"I think same sex couples should be allowed to get married."
With those words, President Barack Obama in May became the first sitting president to openly declare support for equal marriage rights for gay Americans.
Immediately, Democratic Party leaders boosted momentum by fashioning a pro-gay marriage plank for September's political convention. The U. S. military has taken a leadership role, too.
Six states and the District of Columbia have legalized gay marriage. Other states have voted it down. But the tide is shifting.
"I believe that one day very soon the platforms of both major parties will include similar language on this issue," says Chad Griffin, president, Human Rights Campaign.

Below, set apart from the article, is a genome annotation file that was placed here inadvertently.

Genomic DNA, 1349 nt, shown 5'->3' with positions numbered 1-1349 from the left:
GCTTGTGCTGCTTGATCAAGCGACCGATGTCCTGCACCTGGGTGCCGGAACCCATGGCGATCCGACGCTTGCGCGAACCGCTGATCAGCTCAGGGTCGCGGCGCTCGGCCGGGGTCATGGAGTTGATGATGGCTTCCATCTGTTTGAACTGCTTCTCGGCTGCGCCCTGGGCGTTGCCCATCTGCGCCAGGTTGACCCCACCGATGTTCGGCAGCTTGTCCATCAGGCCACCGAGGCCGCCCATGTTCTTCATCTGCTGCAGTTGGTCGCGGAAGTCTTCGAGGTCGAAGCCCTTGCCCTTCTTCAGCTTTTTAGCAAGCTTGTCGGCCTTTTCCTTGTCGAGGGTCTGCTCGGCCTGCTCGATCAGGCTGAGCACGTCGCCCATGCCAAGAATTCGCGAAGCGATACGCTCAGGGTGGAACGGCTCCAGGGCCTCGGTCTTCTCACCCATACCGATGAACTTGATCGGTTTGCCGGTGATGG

As for the Libertarian Party, their 2012 platform puts it this way: "Sexual orientation, preference, gender, or gender identity should have no impact on the government's treatment of individuals, such as in current marriage, child custody, adoption, immigration or military service laws. Government does not have the authority to define, license or restrict personal relationships. Consenting adults should be free to choose their own sexual practices and personal relationships."
Still, the U. S. lags behind many other countries on the issue. Canada legalized gay marriage nationwide in 2005.
When it comes to marriage equality, a poll of local Pennsylvania lawmakers reveals a less embracing attitude:
Pa. Sen. David Argall, R-29: "Most of the attention on this issue has been at the national level, not here in Pennsylvania, and this subject rarely comes up at town hall meetings in this district. I have always supported the traditional definition